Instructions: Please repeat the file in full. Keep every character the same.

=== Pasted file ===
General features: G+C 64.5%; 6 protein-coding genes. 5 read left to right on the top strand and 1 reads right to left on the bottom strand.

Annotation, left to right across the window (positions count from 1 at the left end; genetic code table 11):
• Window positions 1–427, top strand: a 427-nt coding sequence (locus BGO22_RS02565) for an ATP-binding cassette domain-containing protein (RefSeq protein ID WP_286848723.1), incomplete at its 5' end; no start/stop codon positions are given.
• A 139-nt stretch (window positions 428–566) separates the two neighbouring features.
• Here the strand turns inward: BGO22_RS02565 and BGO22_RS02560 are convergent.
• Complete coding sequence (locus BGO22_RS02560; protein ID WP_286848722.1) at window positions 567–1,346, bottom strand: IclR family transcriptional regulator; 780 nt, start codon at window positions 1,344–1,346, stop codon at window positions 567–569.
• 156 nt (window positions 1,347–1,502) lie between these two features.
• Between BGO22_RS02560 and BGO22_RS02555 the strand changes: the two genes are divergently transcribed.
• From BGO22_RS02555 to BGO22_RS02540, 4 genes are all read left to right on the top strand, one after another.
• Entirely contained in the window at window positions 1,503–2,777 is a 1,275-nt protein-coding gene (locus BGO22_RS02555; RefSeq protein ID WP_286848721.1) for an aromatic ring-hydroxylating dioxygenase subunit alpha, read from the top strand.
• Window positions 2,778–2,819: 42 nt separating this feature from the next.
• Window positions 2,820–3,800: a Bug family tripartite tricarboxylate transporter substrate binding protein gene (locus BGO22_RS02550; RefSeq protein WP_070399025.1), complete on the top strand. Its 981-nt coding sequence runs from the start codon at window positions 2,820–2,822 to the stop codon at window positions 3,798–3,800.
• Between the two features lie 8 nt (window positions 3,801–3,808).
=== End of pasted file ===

General features: G+C 64.5%; 6 protein-coding genes. 5 read left to right on the top strand and 1 reads right to left on the bottom strand.

Annotation, left to right across the window (positions count from 1 at the left end; genetic code table 11):
• Window positions 1–427, top strand: a 427-nt coding sequence (locus BGO22_RS02565) for an ATP-binding cassette domain-containing protein (RefSeq protein ID WP_286848723.1), incomplete at its 5' end; no start/stop codon positions are given.
• A 139-nt stretch (window positions 428–566) separates the two neighbouring features.
• Here the strand turns inward: BGO22_RS02565 and BGO22_RS02560 are convergent.
• Complete coding sequence (locus BGO22_RS02560; protein ID WP_286848722.1) at window positions 567–1,346, bottom strand: IclR family transcriptional regulator; 780 nt, start codon at window positions 1,344–1,346, stop codon at window positions 567–569.
• 156 nt (window positions 1,347–1,502) lie between these two features.
• Between BGO22_RS02560 and BGO22_RS02555 the strand changes: the two genes are divergently transcribed.
• From BGO22_RS02555 to BGO22_RS02540, 4 genes are all read left to right on the top strand, one after another.
• Entirely contained in the window at window positions 1,503–2,777 is a 1,275-nt protein-coding gene (locus BGO22_RS02555; RefSeq protein ID WP_286848721.1) for an aromatic ring-hydroxylating dioxygenase subunit alpha, read from the top strand.
• Window positions 2,778–2,819: 42 nt separating this feature from the next.
• Window positions 2,820–3,800: a Bug family tripartite tricarboxylate transporter substrate binding protein gene (locus BGO22_RS02550; RefSeq protein WP_070399025.1), complete on the top strand. Its 981-nt coding sequence runs from the start codon at window positions 2,820–2,822 to the stop codon at window positions 3,798–3,800.
• Between the two features lie 8 nt (window positions 3,801–3,808).